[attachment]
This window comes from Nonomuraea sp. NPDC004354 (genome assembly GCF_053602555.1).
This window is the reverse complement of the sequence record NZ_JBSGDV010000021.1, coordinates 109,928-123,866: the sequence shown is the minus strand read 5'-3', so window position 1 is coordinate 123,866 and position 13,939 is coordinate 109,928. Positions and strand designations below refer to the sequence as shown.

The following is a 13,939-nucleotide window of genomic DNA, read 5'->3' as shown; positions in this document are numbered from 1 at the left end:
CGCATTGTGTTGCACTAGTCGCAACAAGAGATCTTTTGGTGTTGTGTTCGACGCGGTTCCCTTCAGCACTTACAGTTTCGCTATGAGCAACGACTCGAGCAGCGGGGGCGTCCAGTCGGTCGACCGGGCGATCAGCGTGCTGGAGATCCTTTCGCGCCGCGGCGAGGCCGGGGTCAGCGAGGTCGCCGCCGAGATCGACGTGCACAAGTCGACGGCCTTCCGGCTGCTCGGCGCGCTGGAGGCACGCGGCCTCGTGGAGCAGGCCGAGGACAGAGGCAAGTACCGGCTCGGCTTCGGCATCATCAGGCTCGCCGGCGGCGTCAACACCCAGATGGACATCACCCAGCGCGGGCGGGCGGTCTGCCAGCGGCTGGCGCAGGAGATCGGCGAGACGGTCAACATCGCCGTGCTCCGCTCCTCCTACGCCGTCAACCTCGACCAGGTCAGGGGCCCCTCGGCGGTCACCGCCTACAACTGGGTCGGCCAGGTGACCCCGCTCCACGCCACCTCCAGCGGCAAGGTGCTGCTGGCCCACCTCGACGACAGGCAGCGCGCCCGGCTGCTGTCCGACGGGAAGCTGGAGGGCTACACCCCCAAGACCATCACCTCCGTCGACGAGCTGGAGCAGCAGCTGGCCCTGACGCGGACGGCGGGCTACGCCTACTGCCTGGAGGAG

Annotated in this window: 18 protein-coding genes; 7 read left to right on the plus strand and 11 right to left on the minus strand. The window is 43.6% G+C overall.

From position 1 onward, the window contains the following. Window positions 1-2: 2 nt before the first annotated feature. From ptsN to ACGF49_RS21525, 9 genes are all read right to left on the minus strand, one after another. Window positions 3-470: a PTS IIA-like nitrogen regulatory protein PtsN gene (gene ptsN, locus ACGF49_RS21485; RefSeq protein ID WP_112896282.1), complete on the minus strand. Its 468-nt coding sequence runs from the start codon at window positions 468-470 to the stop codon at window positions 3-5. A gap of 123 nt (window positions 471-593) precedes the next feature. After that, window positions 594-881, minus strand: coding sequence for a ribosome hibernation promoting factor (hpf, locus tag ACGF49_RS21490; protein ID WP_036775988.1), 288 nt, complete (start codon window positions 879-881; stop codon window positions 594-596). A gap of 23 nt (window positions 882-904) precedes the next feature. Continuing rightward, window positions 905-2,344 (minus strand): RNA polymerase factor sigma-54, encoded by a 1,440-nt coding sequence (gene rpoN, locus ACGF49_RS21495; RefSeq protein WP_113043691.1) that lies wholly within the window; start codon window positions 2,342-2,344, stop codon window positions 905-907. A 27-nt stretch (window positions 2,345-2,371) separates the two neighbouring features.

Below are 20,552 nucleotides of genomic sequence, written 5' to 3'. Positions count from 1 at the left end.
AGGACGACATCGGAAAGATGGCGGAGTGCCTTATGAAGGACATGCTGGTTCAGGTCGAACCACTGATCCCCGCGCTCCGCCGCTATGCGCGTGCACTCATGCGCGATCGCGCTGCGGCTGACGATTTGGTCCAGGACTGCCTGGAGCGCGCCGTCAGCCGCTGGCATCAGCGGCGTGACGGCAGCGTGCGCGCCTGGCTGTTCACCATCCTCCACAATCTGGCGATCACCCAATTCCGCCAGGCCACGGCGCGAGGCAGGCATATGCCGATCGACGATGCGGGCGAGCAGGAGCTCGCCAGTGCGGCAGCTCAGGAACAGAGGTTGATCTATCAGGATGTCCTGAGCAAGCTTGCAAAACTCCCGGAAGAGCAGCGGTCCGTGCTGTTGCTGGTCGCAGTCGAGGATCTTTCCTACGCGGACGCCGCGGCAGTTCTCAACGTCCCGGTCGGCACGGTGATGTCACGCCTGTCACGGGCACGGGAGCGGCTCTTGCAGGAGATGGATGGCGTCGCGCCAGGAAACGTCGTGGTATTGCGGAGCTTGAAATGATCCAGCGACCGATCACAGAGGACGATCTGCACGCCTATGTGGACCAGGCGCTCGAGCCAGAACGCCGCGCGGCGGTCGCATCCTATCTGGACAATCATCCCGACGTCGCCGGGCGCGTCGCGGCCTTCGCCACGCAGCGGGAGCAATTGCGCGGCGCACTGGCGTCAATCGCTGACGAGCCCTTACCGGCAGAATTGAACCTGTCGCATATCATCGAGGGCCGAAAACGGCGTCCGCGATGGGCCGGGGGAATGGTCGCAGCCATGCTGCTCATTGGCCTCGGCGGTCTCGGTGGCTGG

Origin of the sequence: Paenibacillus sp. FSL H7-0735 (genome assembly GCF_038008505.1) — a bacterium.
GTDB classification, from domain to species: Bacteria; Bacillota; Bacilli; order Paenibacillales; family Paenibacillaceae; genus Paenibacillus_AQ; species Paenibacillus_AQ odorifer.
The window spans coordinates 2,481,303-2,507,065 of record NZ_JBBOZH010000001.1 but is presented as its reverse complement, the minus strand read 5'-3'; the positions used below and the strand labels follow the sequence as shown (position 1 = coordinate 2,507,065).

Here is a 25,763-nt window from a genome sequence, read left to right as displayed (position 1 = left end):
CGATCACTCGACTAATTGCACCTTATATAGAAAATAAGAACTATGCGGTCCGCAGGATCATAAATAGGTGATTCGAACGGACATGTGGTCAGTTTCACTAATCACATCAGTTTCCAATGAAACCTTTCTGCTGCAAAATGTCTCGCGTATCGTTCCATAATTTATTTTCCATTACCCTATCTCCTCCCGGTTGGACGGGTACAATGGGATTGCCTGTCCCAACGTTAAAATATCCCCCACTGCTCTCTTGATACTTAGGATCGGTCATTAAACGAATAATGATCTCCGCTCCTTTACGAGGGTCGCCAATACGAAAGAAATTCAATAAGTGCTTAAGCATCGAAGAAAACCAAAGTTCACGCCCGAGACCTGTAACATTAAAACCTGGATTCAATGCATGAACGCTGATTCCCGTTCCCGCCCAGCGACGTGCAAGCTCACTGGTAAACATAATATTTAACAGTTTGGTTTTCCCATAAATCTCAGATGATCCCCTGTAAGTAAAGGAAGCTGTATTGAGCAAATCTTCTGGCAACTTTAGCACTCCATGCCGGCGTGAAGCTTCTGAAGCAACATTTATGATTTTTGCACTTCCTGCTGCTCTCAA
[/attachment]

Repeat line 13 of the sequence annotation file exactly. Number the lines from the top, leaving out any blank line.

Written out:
CGATCACTCGACTAATTGCACCTTATATAGAAAATAAGAACTATGCGGTCCGCAGGATCATAAATAGGTGATTCGAACGGACATGTGGTCAGTTTCACTAATCACATCAGTTTCCAATGAAACCTTTCTGCTGCAAAATGTCTCGCGTATCGTTCCATAATTTATTTTCCATTACCCTATCTCCTCCCGGTTGGACGGGTACAATGGGATTGCCTGTCCCAACGTTAAAATATCCCCCACTGCTCTCTTGATACTTAGGATCGGTCATTAAACGAATAATGATCTCCGCTCCTTTACGAGGGTCGCCAATACGAAAGAAATTCAATAAGTGCTTAAGCATCGAAGAAAACCAAAGTTCACGCCCGAGACCTGTAACATTAAAACCTGGATTCAATGCATGAACGCTGATTCCCGTTCCCGCCCAGCGACGTGCAAGCTCACTGGTAAACATAATATTTAACAGTTTGGTTTTCCCATAAATCTCAGATGATCCCCTGTAAGTAAAGGAAGCTGTATTGAGCAAATCTTCTGGCAACTTTAGCACTCCATGCCGGCGTGAAGCTTCTGAAGCAACATTTATGATTTTTGCACTTCCTGCTGCTCTCAA